I LOVE when I get a chance to see friends in Europe. So when Kawika Shoji’s team was playing just outside of Munich it was a great opportunity to see him and make a little day out of it with the American’s in Innsbruck. I drove down, they drove up and we met in the middle of Munich for lunch and to see the match.
We checked out the Hofbrauhaus and cruised around the city a bit. Then met up with the Hein’s and some of their Innsbruck teammates for lunch at a Mexican restaurant 🙂
Dining Room at Hofbrauhaus
Beautiful day in Munich
It was an exciting match to watch in a packed house and Kawika came away as the MVP! All due to our cheering of course.
Paul Carroll, Andy Hein, Scott Touzinsky, Kawika Shoji, Kate Hein, me, Sydney Yogi, and Erik Shoji
They had to catch a flight back up to Berlin shortly after the match, but Erik, Syd and I went back to the Hofbrauhaus for some food and drinks before heading out separate ways.
We don’t mess around! 5 days in to being in Germany and with my team and I’ve already hit one of the big bucket list trips: Oktoberfest!
Oktoberfest is celebrated all over the world, but the big kahuna of them all is in Munich. My team and I got all dressed up in traditional drindls and leiderhosen (dresses and leather pants) and hopped on the train for an hour and some change to do as the German’s do!
I came to learn that it’s not exactly what German’s do. It sounds like many German’s prefer to enjoy Oktoberfest in their local bierhaus and avoid all the tourism and overpriced beer in Munich. Regardless, it was an incredible experience! There were TONS of people there. Basically, it feels like a huge county fair or amusement park. There’s stands left and right with food, drinks, games, and souvenir shops. And almost everyone is dressed to the 9s in their traditional German garb. (I really wanted to get my hands on a pair of the wool calf warmers!)
But the main attraction are the tents. Which aren’t really tents in the common sense of the word. They’re more like big event halls. Each is named after a brand of beer and sell liters of only it’s respective brand. Inside there are big long tables with people jam packed in the seats. Those are a free for all, so people tend to get their early in the mornings to snag their spots and drink their day away. There are also sections of tables on the outer edges that are reserved far in advance for meals and drinks. Somewhere in the tent is a raised stage where a band is playing crowd favorites to keep the party going. They played quite a few German songs and some classic American tunes as well- Sweet Caroline for sure.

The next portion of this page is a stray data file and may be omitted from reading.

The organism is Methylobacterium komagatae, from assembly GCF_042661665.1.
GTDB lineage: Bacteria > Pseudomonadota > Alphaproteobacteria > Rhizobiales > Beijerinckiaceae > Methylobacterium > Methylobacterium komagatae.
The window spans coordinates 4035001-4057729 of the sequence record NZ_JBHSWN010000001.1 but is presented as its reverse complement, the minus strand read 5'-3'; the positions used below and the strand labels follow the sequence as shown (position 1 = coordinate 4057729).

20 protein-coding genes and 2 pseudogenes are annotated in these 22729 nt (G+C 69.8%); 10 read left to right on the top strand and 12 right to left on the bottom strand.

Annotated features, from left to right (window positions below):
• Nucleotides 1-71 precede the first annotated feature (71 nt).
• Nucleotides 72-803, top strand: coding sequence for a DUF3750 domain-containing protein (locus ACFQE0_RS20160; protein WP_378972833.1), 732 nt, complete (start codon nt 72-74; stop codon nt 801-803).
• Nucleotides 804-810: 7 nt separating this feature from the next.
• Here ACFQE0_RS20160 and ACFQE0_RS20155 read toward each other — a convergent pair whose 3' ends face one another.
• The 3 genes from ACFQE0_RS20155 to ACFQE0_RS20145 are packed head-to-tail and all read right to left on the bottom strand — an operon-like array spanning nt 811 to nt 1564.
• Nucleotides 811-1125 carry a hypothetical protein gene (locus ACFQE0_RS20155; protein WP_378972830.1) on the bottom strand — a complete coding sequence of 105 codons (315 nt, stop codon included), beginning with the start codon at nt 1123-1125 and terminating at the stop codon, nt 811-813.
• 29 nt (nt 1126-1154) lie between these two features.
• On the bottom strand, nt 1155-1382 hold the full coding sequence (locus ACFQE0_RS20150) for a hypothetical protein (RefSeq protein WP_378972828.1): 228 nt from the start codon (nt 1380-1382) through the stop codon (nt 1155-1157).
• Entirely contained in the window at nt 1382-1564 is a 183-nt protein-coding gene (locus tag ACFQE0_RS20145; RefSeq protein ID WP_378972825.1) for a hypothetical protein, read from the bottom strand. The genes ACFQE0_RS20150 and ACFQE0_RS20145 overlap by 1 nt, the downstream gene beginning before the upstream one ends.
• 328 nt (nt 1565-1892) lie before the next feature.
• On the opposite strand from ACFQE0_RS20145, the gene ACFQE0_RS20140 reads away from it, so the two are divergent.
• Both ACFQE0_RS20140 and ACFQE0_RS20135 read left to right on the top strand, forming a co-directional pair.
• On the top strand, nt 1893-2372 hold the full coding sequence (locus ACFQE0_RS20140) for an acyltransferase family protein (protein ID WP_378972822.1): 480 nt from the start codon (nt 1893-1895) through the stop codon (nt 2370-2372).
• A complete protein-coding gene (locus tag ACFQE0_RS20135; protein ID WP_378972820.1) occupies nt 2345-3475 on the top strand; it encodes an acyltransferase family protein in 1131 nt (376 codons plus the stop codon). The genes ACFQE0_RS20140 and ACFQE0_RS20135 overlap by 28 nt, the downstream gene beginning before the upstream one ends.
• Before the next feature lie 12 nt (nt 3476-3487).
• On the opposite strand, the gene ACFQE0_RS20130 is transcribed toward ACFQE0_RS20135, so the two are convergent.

We walked through 5 or 6 tents and hovered on the outer rim to look for seats and get a feel for the tents. We sat and got some food and beers at a tent that was meant more for meals than the crazy party tents. Before we left though I somehow spotted people leaving a table so our group extended their stay for a little longer so we could really get in the mix. My one goal: stand on the table with my stein! Check! 🙂
The pretzels in Germany mean BUSINESS.
Tama and I in our get ups
My first hot dog in Germany, woo.
Liana ordered a pig elbow. Couldn’t figure out how to say that, so we pointed to our own elbow and ‘oinked’. Totally worked!
amusement park style
Tama looking tough in the u-bahn crowds